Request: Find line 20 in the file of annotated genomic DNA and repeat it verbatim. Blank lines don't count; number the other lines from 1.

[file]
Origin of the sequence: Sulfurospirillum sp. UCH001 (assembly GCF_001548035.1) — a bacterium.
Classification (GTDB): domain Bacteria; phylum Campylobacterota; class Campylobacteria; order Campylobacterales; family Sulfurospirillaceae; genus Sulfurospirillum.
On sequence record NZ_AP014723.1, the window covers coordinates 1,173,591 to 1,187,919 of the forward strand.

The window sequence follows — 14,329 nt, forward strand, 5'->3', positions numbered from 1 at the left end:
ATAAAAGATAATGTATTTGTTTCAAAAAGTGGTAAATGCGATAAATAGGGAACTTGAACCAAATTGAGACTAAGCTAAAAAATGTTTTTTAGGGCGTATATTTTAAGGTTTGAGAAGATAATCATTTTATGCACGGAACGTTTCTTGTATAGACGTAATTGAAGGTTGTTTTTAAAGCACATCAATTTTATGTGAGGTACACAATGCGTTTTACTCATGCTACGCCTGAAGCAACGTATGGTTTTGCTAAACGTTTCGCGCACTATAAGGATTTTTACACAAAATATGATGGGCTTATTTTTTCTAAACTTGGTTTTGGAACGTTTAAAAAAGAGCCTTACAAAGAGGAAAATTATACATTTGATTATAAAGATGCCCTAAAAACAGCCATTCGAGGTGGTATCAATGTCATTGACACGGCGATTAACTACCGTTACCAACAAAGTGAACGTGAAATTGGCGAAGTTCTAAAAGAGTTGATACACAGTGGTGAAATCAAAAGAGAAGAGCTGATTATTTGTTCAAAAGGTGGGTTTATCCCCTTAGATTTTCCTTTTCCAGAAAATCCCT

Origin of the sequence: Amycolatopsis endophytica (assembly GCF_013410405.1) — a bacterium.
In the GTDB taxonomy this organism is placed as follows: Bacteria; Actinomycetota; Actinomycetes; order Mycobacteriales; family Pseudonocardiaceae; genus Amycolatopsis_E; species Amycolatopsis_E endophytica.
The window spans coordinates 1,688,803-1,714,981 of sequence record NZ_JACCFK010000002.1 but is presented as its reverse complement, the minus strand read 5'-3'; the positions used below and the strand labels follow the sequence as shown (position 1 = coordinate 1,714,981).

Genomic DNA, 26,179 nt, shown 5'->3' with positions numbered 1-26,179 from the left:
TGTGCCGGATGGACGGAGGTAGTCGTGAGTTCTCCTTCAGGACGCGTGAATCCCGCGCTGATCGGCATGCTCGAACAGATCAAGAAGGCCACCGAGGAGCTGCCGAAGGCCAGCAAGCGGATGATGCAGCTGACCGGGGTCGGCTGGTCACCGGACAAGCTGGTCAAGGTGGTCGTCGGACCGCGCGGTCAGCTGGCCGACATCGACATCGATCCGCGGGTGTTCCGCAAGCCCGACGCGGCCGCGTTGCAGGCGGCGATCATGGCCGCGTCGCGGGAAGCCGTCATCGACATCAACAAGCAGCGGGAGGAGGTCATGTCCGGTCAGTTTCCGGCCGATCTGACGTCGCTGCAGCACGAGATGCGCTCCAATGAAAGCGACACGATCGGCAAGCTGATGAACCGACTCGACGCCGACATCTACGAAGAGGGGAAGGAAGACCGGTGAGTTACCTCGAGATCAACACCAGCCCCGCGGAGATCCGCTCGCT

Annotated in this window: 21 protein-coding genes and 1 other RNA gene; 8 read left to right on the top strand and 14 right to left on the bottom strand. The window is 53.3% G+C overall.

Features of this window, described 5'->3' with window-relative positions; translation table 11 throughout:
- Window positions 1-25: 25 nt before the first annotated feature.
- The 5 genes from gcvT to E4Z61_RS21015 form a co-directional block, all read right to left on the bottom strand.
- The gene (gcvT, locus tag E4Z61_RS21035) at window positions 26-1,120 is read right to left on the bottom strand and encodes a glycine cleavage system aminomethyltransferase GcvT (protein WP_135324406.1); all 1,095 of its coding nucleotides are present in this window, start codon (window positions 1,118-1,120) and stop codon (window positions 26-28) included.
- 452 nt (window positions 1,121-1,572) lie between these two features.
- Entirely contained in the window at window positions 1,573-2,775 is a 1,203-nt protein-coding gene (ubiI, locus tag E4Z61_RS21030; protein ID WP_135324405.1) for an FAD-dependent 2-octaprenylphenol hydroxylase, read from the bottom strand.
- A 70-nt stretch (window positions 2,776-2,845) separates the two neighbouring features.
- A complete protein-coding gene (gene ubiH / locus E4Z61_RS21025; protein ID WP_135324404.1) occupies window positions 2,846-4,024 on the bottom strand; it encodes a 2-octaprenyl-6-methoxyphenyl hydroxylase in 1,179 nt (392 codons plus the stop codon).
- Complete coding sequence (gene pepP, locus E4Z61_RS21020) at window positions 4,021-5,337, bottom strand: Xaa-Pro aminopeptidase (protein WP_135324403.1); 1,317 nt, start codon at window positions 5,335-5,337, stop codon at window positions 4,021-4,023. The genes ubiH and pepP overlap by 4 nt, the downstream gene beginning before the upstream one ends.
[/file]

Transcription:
- Complete coding sequence (gene pepP, locus E4Z61_RS21020) at window positions 4,021-5,337, bottom strand: Xaa-Pro aminopeptidase (protein WP_135324403.1); 1,317 nt, start codon at window positions 5,335-5,337, stop codon at window positions 4,021-4,023. The genes ubiH and pepP overlap by 4 nt, the downstream gene beginning before the upstream one ends.